For now, we leave you with a short video clip, of our students fully engaged in their individual creative activities, and a taste of the art room ambience (volume required), as has been the scene this week. It is such a pleasure to observe the wide range of ideas beginning to emerge, as student confidence grows.
This completed group painting can be found on the large bulletin board outside the ES Office. Second Grade have been following through the design (inquiry cycle), and it therefore should be noted, that this work is not specifically the ‘grand finale’ but simply an exercise which has resulted in something beautiful! Please see the previous posts as a reminder of how this work has been inspired by an investigation into the work of the artist Hundertwasser and his ‘Lollipop Trees’, and the skills/knowledge practised during this ‘Tuning in/Finding Out, and Skills Development’ time.
During the last couple of weeks, continuing to consider the Central Idea “Artists use their creativity in many different ways to express feelings and ideas”, and more specifically, the Line of Inquiry ‘Artistic inspiration and creativity are connected to personal experiences’, students have switched to a new medium: clay. As Hundertwasser may have imagined known environments in creative ways, students were asked to connect to personal experience of a place they know, or a combination of places they know, to envision and create something new. Visual prompts included our very own school and playground.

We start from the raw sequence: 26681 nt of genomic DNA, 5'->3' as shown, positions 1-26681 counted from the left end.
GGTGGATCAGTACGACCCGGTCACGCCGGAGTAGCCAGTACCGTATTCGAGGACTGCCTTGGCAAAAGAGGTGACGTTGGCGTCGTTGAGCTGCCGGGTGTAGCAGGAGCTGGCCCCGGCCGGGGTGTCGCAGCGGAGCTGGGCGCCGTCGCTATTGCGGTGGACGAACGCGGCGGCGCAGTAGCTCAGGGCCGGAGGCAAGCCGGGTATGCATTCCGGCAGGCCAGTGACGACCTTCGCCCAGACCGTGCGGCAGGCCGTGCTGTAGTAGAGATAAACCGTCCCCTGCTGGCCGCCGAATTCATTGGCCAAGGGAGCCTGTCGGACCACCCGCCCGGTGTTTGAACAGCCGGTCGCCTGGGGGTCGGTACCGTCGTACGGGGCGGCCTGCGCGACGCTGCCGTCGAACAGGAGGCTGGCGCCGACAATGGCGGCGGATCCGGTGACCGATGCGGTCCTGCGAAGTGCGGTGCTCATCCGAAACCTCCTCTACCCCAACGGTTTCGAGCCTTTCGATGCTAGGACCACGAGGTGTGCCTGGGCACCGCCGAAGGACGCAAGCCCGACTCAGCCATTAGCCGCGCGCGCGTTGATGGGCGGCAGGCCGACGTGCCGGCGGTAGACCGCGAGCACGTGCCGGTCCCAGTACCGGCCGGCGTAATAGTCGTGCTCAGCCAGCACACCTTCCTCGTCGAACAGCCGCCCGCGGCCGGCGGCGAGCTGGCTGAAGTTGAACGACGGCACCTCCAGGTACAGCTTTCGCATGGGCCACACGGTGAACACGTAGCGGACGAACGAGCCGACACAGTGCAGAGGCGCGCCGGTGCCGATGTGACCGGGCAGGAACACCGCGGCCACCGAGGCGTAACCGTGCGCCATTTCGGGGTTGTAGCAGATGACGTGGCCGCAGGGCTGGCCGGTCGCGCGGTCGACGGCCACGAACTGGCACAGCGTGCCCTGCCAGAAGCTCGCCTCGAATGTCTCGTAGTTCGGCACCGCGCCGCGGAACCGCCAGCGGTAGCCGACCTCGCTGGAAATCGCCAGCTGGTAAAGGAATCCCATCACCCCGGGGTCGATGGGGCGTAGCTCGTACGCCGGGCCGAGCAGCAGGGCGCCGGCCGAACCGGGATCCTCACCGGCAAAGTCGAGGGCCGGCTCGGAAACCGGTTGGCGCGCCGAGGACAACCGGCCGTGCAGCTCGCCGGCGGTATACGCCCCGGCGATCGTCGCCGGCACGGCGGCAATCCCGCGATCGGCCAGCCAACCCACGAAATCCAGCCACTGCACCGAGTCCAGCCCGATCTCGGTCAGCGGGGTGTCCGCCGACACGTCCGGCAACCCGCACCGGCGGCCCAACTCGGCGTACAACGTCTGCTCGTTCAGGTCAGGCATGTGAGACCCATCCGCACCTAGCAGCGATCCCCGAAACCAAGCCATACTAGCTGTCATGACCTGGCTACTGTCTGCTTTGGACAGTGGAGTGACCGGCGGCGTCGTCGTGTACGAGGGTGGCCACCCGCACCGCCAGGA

It was a proud moment to hear and see, many students clearly building upon knowledge and skills gained in their last semester of First Grade, as they remembered vocabulary and were able to apply the ‘Four S’s’ (Score, Slip, Squish, Smooth’) method of attaching clay in a secure manner. Always reinforcing the Elements of Art, interesting shape in particular has been a focus, and thoughtful use of space, as they worked on a clay tile relief. With the absence of color, students have been learning to fill space with texture, and tried to contrast their application of texture when applying to foreground and background (photos of added texture to come) Students have continued to gain an understanding of the sensitivity of clay, and have been responsible for the airtight packaging of it, to maintain it’s moisture in between lessons. Photos of the works, complete with applied texture, will be posted soon. For now, an insight into Penguin Artists at work as they create, with personal experiences in mind.